Finally, the myogenic lineage commitment potential of ASCs in response to uniaxial tensile loading for myogenic genes MyoD and myogenin is displayed in Figure 9. The data reveals that there are no significant changes observed in the levels of myogenic markers in any of the groups, and neither mechanical loading nor BMP-12 treatment was able to elicit a myogenic response from ASCs after 7 days in culture within 3D collagen scaffolds.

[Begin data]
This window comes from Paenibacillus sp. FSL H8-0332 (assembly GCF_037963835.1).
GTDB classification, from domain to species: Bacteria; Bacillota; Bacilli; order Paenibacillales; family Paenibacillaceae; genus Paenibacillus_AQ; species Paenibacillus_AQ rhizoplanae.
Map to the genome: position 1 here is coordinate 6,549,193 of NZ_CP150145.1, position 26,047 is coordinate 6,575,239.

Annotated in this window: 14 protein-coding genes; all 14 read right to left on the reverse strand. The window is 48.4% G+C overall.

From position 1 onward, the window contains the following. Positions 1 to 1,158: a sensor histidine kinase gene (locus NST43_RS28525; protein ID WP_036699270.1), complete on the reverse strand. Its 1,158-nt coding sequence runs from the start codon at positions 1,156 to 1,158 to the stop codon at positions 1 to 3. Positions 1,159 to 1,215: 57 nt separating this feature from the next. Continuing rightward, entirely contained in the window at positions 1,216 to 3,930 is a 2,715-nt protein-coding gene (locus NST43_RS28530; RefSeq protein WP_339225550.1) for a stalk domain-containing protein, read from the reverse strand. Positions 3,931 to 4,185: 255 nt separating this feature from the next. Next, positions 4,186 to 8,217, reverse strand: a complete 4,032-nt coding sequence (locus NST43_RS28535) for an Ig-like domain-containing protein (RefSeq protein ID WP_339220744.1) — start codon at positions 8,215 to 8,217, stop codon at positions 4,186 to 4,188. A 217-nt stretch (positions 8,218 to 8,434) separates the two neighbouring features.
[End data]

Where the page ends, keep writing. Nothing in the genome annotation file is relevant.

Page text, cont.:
ASCs have been gaining popularity over BMSCs for tendon tissue-engineering strategies in recent years due to their relative abundance, ease of isolation, and anti-inflammatory properties [19, 38]. Apart from their ability to differentiate into various mesodermal lineages in the presence of chemical factors, it is known that ASCs also can respond to mechanical stimuli by undergoing changes in their morphology and biochemical expression [25, 39, 40]. However, the effect of different mechanical loading regimes on the proliferation and differentiation of ASCs remains largely unknown. Significantly, though ASCs and BMSCs are similar in many of their characteristics, there are strong evidences that ASCs tend to respond differently to mechanical stimulation when compared to BMSCs. One such early finding revealed that mechanical loading suppressed the myogenic protein expression in ASCs, whereas others studies that used similar loading parameters enhanced myogenesis of BMSCs [41–43]. These contrasting results call for a systematic study with ASCs to investigate their morphological and differentiation response to different mechanical loading regimes. Also, most of the current literature that reports the effect of mechanical forces involves monolayer cells subjected to a single and continuous mechanical loading regime ranging up to 72 hours of duration [39, 44–47]. Thus, to the best of our knowledge, there is no study that explores the effect of different physiologically relevant cyclic uniaxial tensile loading regimes in influencing the lineage commitment and morphology of ASCs within a 3D microenvironment that would be relevant to the ongoing tissue-engineering efforts for tendon healing and regeneration. Hence, through this work, we aimed to identify the magnitude of uniaxial tensile strain and loading frequency appropriate for initiating tenogenic differentiation of ASCs cultured within 3D collagen scaffolds in response to short durations of uniaxial tensile loading on a daily basis over a period of 7 days.